Tim and Dolly Lenards and their children Mary, Melissa, and Matt have always had a strong faith in God, but their faith was put to the test a year ago. You could say they passed that test with flying colors. You could also say they have become an inspiration to the community and witnesses for the power of prayer.
Tim suffered a brain bleed on March 13, 2015, and was rushed to Sanford Hospital in Sioux Falls. He was in a coma and required one-on-one care 24/7 for four weeks. The family was told the odds were stacked against him as Tim would need to undergo three surgeries on his brain and one on his stomach.
The doctors informed the family there were no guarantees and would not even predict outcomes from the surgeries. Tim beat those odds. He and his family believe he received several miracles that resulted from an outpouring of prayers. “People stepped up and showered us with love and prayers, it was amazing,” Dolly said. “The prayers saved him! There is no other explanation for his recovery. He experienced unexplainable miracles and it’s all because of the prayers.”
The family created a prayer map, which now hangs in their living room. The map shows a dot for every location they were said and the prayers rained down from coast to coast as well as Columbia, Italy, Germany, Denmark, Ghana, and Mexico.
Tim gradually came out of his coma and spent another month in intensive rehabilitation. He began with bedside therapy and was then moved to the rehab floor for the remainder of his stay. “Tim had to start from square one and learn everything all over. We celebrated every baby step,” said Dolly. “From swallowing and moving one finger, to talking and eating, to sitting on the edge of the bed, and finally taking his first step.”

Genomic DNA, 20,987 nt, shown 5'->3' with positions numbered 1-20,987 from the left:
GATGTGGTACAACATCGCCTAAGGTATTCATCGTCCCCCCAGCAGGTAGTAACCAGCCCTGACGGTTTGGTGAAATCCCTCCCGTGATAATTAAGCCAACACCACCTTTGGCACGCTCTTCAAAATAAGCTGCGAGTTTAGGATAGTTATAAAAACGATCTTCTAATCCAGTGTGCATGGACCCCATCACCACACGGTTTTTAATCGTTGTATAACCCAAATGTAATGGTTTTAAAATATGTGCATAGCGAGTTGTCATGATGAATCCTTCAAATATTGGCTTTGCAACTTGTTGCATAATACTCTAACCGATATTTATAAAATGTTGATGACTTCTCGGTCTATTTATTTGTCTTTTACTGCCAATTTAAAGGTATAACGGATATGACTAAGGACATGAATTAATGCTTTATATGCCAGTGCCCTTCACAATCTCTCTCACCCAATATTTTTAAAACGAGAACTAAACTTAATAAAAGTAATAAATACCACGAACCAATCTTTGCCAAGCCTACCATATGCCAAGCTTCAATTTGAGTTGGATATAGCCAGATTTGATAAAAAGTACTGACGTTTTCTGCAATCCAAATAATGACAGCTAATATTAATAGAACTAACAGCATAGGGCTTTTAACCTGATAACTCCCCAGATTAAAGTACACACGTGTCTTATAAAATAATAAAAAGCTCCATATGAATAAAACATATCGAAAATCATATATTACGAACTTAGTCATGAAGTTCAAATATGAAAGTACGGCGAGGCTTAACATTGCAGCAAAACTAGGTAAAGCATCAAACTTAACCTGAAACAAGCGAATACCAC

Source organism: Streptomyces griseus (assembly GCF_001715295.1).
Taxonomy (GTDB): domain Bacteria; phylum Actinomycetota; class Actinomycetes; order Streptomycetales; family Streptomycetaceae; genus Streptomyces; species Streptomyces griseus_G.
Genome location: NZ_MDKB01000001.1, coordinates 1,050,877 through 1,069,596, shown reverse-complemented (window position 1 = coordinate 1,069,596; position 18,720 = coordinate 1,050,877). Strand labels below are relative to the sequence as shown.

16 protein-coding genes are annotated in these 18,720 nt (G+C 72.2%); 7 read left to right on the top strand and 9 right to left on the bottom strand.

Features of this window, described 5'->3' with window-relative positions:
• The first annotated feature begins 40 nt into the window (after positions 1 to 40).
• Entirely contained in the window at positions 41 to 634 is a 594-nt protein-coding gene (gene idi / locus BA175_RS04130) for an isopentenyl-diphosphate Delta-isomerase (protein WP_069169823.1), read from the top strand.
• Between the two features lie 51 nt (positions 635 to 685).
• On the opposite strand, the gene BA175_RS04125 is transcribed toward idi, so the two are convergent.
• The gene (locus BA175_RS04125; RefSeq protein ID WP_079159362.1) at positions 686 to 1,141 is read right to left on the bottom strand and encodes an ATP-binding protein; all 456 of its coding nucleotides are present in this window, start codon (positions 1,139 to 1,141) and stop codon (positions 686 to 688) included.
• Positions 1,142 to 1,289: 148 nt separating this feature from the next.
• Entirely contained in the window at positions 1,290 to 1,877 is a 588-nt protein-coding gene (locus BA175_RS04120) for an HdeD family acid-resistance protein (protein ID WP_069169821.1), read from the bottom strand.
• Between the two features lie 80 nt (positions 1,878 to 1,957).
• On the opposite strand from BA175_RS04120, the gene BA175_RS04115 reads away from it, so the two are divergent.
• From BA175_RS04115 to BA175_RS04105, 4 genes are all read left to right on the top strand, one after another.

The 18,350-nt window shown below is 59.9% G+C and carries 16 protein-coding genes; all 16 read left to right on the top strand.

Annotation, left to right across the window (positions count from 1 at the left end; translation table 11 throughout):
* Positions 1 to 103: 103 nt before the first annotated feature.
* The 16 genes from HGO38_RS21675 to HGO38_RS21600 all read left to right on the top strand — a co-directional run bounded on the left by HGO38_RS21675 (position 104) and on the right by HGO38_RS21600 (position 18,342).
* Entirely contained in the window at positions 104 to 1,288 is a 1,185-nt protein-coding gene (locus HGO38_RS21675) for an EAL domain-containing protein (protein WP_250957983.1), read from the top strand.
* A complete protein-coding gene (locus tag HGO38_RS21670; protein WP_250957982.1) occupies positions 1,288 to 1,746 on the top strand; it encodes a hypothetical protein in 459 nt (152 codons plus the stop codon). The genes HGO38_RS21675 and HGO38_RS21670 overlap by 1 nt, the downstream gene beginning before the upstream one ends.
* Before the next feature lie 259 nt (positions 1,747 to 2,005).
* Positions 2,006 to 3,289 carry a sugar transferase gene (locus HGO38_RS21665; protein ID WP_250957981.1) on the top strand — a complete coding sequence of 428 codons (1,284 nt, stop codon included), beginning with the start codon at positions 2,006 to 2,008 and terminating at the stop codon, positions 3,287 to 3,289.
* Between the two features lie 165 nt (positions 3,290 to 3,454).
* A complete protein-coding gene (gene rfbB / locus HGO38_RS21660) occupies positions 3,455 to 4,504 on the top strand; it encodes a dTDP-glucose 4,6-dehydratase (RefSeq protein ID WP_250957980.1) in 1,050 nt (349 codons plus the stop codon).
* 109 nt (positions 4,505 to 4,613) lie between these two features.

Dolly spent the entire two months by Tim’s side and Mary, Melissa, and Matt were there almost as much. “Our kids have been so great throughout this journey,” Dolly said. “They have gone above and beyond and developed an amazing level of maturity, responsibility, depth of love, and appreciation for life.” Tim added, “The biggest help to me was Dolly and the kids. They did more for me than any doctor ever could. They pushed me and kept me going.”
Mary recently graduated from the University of South Dakota and teaches fourth grade at Christ The King School in Sioux Falls. She also coaches gymnastics at Sioux Falls O’Gorman High School. She spent last summer at home and ran the gymnastics program for Unity Square as well as worked nearly full-time at the Millstone. She helped with all of the indoor and outdoor work at home and accompanied her dad to therapy appointments.